PFAS substances (“perfluoroalkyl” or “polyfluoroalkyl”) are a group of hundreds of thousands of synthetic organic compounds found in a variety of sources. These substances have a large number of applications. They have been used for fighting fires, manufacturing carpets, treating wastewater, and packaging fast food. In the past, state regulators have been at the forefront of addressing the health hazards associated with these substances. Now, the federal government is indicating that it plans to take action relating to PFAS exposure as well.
PFAS substances are considered chemicals of concern not only because of their pervasive presence, but also because of their ability to persist in a variety of environments, including human biological tissues. These characteristics make the regulation of PFAS incredibly challenging on many levels. Although human data show that levels of these chemical in humans are declining, state regulators recognized the need for action and have implemented various measures to target these substances. For example, the New Jersey Department of Environmental Protection issued a recommendation for maximum levels of exposure at 14 parts per trillion for perfluorooctanoic acid (PFOA) and 13 parts per trillion for perfluorooctane sulfonate (PFOS). The state also adopted a maximum level for another form of PFAS in an ongoing effort to shield its water supply from these contaminants. In Washington, PFAS was banned from use in food packaging and manufacturing firefighting foam.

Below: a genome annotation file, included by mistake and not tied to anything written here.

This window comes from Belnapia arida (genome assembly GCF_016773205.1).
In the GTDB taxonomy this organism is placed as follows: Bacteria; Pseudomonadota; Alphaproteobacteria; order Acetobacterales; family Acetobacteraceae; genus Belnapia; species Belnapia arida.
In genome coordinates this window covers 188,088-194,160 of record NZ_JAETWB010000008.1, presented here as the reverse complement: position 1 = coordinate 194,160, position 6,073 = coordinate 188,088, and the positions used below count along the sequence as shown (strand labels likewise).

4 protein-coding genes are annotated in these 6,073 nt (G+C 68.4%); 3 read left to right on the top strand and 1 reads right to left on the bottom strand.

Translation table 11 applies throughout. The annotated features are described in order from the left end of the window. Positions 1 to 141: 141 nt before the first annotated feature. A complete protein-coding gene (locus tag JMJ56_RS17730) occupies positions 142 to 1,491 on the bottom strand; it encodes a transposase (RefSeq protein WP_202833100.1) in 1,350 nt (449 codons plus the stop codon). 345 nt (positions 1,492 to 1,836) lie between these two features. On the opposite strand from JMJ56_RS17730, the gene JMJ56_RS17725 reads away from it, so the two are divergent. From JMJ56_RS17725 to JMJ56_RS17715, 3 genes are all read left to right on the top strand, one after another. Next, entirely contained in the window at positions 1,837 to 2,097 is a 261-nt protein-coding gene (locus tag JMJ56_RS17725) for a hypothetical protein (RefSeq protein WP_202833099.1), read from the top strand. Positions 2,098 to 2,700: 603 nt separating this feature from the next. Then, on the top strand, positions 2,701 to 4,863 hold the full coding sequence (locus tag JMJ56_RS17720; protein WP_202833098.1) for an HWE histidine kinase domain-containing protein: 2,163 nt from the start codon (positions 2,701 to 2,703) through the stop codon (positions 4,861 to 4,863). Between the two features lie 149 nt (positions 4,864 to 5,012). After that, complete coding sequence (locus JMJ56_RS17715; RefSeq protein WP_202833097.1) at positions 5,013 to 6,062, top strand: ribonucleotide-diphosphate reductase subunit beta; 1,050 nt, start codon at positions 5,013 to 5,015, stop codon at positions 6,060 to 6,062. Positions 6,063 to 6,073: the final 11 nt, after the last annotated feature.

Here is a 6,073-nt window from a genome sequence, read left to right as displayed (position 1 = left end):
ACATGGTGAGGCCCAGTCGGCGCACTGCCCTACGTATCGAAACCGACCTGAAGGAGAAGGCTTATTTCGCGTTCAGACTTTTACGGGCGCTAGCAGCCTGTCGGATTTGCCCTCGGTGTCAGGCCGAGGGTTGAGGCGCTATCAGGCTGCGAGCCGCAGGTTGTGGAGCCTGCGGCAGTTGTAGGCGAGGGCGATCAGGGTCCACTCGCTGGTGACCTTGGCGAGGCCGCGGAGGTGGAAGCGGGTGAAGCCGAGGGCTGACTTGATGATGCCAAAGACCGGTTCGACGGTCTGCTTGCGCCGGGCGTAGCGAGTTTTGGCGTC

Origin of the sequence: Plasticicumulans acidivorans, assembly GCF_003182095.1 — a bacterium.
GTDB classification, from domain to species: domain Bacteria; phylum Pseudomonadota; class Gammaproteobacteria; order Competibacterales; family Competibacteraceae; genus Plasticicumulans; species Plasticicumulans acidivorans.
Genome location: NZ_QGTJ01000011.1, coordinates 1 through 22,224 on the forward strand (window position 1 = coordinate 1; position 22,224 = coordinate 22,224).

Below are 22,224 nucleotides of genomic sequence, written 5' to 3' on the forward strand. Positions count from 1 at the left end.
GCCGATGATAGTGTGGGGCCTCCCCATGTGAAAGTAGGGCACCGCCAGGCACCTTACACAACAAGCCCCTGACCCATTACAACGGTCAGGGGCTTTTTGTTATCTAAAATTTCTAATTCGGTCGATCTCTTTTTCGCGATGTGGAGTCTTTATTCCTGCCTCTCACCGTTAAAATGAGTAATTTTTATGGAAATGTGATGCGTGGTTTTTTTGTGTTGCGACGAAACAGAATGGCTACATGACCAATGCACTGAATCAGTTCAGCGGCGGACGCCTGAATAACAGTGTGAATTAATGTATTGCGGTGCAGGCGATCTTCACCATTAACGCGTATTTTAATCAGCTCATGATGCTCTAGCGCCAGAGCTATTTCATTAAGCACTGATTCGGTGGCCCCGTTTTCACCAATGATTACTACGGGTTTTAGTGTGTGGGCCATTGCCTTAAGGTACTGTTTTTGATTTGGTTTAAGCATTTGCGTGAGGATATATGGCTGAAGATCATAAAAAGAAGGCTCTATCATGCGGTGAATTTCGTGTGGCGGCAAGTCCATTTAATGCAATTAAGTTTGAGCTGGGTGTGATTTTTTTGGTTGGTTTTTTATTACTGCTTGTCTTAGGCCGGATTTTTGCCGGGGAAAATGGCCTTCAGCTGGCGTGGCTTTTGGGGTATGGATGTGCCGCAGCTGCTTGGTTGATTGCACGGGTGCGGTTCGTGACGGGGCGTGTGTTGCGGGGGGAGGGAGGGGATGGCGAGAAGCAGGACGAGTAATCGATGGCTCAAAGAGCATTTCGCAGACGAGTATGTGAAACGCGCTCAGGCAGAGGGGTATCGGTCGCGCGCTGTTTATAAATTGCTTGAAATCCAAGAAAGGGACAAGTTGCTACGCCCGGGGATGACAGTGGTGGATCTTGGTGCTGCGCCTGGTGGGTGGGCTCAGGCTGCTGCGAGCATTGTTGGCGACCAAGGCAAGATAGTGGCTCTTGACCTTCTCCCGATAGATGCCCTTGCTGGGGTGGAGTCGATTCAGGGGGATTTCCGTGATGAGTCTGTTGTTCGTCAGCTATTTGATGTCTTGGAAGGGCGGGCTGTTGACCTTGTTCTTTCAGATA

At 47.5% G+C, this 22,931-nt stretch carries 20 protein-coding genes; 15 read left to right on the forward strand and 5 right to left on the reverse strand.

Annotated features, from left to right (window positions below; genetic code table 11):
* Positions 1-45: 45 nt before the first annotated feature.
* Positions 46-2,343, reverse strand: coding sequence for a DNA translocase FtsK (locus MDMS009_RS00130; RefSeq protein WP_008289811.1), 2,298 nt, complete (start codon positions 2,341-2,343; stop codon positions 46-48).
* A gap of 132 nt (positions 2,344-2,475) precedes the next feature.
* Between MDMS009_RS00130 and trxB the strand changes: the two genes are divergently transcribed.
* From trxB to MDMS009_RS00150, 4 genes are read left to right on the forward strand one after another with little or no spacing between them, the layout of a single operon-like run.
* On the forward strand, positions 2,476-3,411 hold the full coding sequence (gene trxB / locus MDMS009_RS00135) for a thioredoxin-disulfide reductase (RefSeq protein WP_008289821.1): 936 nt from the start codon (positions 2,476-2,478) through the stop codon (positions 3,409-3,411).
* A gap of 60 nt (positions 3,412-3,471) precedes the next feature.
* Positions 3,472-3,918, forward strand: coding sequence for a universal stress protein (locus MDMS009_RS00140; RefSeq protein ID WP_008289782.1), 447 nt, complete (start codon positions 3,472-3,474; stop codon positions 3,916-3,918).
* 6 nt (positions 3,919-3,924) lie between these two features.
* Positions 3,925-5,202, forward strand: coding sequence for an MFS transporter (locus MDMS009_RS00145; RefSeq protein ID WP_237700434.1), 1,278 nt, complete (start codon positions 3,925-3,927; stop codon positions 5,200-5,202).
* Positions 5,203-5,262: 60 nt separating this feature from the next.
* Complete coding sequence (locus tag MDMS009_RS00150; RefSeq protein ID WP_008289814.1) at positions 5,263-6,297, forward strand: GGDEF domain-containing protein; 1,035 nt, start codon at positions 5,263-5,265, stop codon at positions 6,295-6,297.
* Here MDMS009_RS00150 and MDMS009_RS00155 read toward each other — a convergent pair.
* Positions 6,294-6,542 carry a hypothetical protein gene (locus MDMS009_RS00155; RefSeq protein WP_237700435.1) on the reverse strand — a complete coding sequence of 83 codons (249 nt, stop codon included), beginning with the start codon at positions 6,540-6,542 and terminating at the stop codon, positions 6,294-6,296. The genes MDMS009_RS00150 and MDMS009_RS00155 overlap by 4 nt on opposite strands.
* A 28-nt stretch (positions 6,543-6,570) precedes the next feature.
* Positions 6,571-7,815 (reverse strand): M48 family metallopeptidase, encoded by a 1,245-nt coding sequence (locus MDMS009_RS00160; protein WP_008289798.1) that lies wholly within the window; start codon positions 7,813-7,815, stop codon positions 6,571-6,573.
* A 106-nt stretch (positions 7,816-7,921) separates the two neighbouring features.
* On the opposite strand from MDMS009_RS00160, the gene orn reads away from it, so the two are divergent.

The EPA previously has regulated various PFAS substances under the Toxic Substances Control Act, through its Significant New Use authority. Further, under voluntary programs administered by EPA and adhered to by major companies, the manufacture of PFAS and use of these substances in consumer products have dramatically declined. But the federal government is now implementing further actions targeting PFAS. In May 2016, the EPA established Health Advisory levels for PFAS and PFOA at 70 parts per trillion combined in drinking water. However, these Health Advisory levels require further action by the EPA to be enforceable. The EPA has responded that it would implement measures to identify PFOA and PFOS as “hazardous substances” under federal law. It also plans to assess the need for a maximum contaminant level for PFOS and PFOA in drinking water.
In addition to potential federal liability, companies may face the prospect of liability under Proposition 65 for alleged PFAS exposure. In November 2017, the California Office of Environmental Health Hazard Assessment (OEHHA) added PFOA and PFOS to the list of chemicals known to cause reproductive toxicity. In addition, PFOA and PFOS will be subject to the Proposition 65 discharge prohibition. However, OEHHA has not set maximum allowable dose levels (MADLs) for PFOA or PFOS. OEHHA has only stated that it will establish recommended drinking water standards at some point later this year.
Grimaldi Law Offices has been advising clients for over 20 years on chemical and product law. For knowledgeable advice and in-depth analysis on your Prop 65 compliance obligations, contact Grimaldi Law Offices at (415) 463-5186 or email us at email@example.com.